Sunday, April 10, 2016

MASTERING YOUR COMPOSITION SKILLS

MASTERING YOUR COMPOSITION SKILLS
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I don't think we can learn enough about composition.  Every professional photographer who has ever taught composition, teaches composition from a different angle (no pun intended).  Each perspective of composition is unique. True, there are the standard rules of composition that every one knows, but, there are perspectives about how to apply those rules that make the photographer better.  

Today, I am posting two articles from photographers that just impressed me so much, I wanted to share these with everyone.  So, please read through them, learn from them, and we shall all become better photographers because of it.  I read through both of these articles and I am excited to try these things out myself.  

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5 things you should know about composition:


Composition is an interesting aspect of photography because there are no absolutes. It’s mostly opinion. Compose an image a certain way and some people will like it, some people won’t. You can argue for hours about why a photo works, or why it doesn’t.
composition
But amongst this variation of opinion something interesting occurs. It seems that we all know when a photo is well composed, even if we can’t agree why.
The challenge is in analyzing and understand the underlying principles, and then applying them to our own work.
Here then, to get you started, is my list of five things all photographers ought to know about composition. 
1- Great Composition is the mark of a great photographer:
If you want to learn more about composition, go study the work of Steve McCurry. The beauty of the composition of his images often leaves me speechless. His work shows a mastery of design that most photographers can only aspire to.
The same applies to every great photographer. Go and look at the work of the photographers you admire most. Two things will stand out. One is the mastery they have over their craft, the technical aspects—exposure, aperture choice, post-processing, and so on.
The other is their mastery of composition. This is much harder because it involves learning to see, and to arrange an often chaotic subject into a pleasing and interesting composition.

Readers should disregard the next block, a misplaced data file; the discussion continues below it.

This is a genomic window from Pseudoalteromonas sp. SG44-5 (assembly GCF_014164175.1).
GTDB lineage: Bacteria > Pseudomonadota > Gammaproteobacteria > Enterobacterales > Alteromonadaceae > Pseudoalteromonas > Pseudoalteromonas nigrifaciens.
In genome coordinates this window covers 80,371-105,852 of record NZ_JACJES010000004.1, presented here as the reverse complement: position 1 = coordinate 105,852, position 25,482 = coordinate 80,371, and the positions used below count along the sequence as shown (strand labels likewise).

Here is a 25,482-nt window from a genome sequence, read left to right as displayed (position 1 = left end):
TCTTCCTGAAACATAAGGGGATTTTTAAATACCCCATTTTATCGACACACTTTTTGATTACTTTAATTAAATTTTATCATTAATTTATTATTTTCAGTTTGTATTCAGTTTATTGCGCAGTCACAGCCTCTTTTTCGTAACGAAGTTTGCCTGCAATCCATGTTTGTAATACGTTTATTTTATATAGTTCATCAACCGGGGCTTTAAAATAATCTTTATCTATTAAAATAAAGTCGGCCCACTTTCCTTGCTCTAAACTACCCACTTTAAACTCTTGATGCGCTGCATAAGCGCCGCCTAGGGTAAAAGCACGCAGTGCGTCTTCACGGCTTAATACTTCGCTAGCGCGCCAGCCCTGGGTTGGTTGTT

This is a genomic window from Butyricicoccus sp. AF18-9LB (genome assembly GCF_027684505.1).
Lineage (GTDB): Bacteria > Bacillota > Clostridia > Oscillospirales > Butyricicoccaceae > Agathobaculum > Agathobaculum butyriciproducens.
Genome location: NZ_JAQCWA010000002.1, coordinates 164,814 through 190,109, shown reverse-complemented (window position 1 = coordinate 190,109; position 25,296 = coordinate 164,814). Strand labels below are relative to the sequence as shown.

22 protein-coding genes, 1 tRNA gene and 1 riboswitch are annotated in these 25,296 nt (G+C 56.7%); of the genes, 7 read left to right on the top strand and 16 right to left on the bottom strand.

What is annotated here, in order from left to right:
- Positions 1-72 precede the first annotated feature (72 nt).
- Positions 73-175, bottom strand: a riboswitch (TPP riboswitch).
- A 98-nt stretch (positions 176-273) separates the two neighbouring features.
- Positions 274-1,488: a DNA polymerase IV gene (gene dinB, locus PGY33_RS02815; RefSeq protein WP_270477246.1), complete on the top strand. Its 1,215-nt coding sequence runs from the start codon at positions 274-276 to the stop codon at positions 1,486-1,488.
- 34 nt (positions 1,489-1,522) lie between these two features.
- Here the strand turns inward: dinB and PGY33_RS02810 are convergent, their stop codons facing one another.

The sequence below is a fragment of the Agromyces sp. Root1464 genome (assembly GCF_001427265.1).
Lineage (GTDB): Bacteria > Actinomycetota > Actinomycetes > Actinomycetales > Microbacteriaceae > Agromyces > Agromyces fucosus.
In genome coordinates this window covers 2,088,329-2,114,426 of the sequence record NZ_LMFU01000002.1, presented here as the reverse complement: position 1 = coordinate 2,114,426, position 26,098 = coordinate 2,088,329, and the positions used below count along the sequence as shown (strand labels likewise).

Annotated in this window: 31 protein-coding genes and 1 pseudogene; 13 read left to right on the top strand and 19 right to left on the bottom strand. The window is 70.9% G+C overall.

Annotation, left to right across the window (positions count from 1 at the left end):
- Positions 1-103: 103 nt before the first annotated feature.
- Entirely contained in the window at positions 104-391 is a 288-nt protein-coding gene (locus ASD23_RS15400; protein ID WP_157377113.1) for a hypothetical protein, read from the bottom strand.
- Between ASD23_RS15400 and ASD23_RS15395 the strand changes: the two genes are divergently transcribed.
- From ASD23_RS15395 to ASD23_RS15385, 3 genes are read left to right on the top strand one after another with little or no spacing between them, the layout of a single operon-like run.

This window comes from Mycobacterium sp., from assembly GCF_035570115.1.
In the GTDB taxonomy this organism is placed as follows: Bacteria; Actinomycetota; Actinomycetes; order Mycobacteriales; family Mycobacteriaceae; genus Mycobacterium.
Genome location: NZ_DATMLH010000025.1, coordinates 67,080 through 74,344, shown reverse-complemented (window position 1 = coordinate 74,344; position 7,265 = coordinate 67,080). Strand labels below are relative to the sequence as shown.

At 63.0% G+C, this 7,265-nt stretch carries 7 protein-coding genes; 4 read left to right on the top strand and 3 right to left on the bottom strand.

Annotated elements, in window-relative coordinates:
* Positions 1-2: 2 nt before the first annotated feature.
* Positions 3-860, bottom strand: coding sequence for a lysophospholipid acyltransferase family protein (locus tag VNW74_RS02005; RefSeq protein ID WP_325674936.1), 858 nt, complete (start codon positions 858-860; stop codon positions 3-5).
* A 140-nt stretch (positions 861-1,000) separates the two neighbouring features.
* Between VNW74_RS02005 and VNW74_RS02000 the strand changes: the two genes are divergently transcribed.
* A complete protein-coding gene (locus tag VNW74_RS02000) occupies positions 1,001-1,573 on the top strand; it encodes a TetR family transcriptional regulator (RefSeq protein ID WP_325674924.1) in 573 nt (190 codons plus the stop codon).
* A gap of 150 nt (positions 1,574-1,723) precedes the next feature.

studying composition
2- Composition takes years to master:
Seeing and composing great images requires a lifelong commitment to learning and improving. Don’t read a single article, or a single book, no matter how good, on composition and think that’s all you have to do. You should read as much as you can on the subject, then apply what you learn. There’s always something new to discover, a different author’s perspective to absorb.
3- Working in Black and White tests your composition skills:
If you really want to test your composition skills out then work in black and white. The reason this works so well is that subtracting color reveals the underlying structure of the subject’s tonal contrast, texture, line, shape, space, and pattern.
These are your tools for creating good black and white images. Learn how to use them, then return to color and learn how to integrate color with other elements of composition.
The photo below works well in black and white because of the textures within the scene, the perspective created by using a wide-angle lens and moving in close to the car, and the tonal contrast (the car and the sheet covering the windscreen are the lightest parts).
rules of composition
There is also a diagonal line that takes your eye through the frame.
composition diagonal
The color version includes all these elements. But they are far more obvious in the black and white version.
using color in photography composition
4- Compose your subject according to balance:

Many photos are composed according to a simple formula. There is a single main subject, and you need to work out where to place it in the frame, in relation to the background.
The rule of thirds is one of the concepts that photographers use when it comes to framing. There’s nothing wrong with that, but my suggestion is that you think of placement in terms of balance instead.
Where do you need to place your subject in the frame so that it balances with everything else? It might be on a third, it might not. That doesn’t matter. What matters is does it balance?
Sometimes you can go the other way and create unbalanced images, which have a different effect on the viewer altogether.
In this photo, I placed the rocks near the bottom of the frame because that’s where they balance against the sea and the sky.
subject at bottom of framesubject at bottom of frame
5- Light, subject and composition work together:
My final suggestion is that composition doesn’t work in isolation. Light and subject are equally important. Great photos are usually with an interesting subject, photographed in beautiful light, and composed an in interesting or dramatic way. Light, subject and composition go together.
THIS ARTICLE, COURTESY OF ANDREW S. GIBSON / PICTURECORRECT

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are  you making these composition mistakes?
ARTICLE ALSO WRITTEN BY ANDREW S. GIBSON / PICTURECORRECT
I see photographers making these five common composition mistakes all the time. It’s part of the learning process and every photographer works their way through it.
black and white composition
What common composition mistakes do you see photographers make? 
1- USING THE RULE OF THIRDS ALL OF THE TIME:

There’s nothing wrong with the rule of thirds as long as you recognize that it’s only a guideline (it shouldn’t really be called a rule). There are times when it works, and times when you need to move beyond it and look for different ways to compose your photos.